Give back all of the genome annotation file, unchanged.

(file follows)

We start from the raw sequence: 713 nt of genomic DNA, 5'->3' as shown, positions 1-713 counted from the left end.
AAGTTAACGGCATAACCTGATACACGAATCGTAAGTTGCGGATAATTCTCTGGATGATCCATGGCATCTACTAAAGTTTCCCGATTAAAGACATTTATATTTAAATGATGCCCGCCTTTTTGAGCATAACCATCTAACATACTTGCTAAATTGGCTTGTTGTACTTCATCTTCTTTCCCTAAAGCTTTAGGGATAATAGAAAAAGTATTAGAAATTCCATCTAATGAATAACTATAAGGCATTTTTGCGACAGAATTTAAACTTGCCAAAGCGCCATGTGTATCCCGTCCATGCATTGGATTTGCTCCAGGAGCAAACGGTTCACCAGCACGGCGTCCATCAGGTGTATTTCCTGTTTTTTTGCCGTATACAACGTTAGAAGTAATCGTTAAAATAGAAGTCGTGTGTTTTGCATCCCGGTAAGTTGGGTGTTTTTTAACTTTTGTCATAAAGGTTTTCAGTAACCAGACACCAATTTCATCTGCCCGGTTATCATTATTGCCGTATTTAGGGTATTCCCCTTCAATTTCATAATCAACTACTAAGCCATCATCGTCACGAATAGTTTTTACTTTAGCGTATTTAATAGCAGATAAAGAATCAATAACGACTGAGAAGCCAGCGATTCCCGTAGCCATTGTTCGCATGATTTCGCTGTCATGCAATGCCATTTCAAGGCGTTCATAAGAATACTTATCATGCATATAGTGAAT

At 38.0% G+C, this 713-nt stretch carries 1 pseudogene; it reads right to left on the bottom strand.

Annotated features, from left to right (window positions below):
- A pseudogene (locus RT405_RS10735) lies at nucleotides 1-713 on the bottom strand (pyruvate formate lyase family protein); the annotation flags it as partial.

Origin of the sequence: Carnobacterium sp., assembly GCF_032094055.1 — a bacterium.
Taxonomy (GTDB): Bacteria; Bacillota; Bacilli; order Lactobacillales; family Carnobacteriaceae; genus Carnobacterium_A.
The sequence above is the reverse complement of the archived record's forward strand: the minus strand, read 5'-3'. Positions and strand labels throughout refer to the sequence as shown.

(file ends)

We start from the raw sequence: 713 nt of genomic DNA, 5'->3' as shown, positions 1-713 counted from the left end.
AAGTTAACGGCATAACCTGATACACGAATCGTAAGTTGCGGATAATTCTCTGGATGATCCATGGCATCTACTAAAGTTTCCCGATTAAAGACATTTATATTTAAATGATGCCCGCCTTTTTGAGCATAACCATCTAACATACTTGCTAAATTGGCTTGTTGTACTTCATCTTCTTTCCCTAAAGCTTTAGGGATAATAGAAAAAGTATTAGAAATTCCATCTAATGAATAACTATAAGGCATTTTTGCGACAGAATTTAAACTTGCCAAAGCGCCATGTGTATCCCGTCCATGCATTGGATTTGCTCCAGGAGCAAACGGTTCACCAGCACGGCGTCCATCAGGTGTATTTCCTGTTTTTTTGCCGTATACAACGTTAGAAGTAATCGTTAAAATAGAAGTCGTGTGTTTTGCATCCCGGTAAGTTGGGTGTTTTTTAACTTTTGTCATAAAGGTTTTCAGTAACCAGACACCAATTTCATCTGCCCGGTTATCATTATTGCCGTATTTAGGGTATTCCCCTTCAATTTCATAATCAACTACTAAGCCATCATCGTCACGAATAGTTTTTACTTTAGCGTATTTAATAGCAGATAAAGAATCAATAACGACTGAGAAGCCAGCGATTCCCGTAGCCATTGTTCGCATGATTTCGCTGTCATGCAATGCCATTTCAAGGCGTTCATAAGAATACTTATCATGCATATAGTGAAT

At 38.0% G+C, this 713-nt stretch carries 1 pseudogene; it reads right to left on the bottom strand.

Annotated features, from left to right (window positions below):
- A pseudogene (locus RT405_RS10735) lies at nucleotides 1-713 on the bottom strand (pyruvate formate lyase family protein); the annotation flags it as partial.

Origin of the sequence: Carnobacterium sp., assembly GCF_032094055.1 — a bacterium.
Taxonomy (GTDB): Bacteria; Bacillota; Bacilli; order Lactobacillales; family Carnobacteriaceae; genus Carnobacterium_A.
The sequence above is the reverse complement of the archived record's forward strand: the minus strand, read 5'-3'. Positions and strand labels throughout refer to the sequence as shown.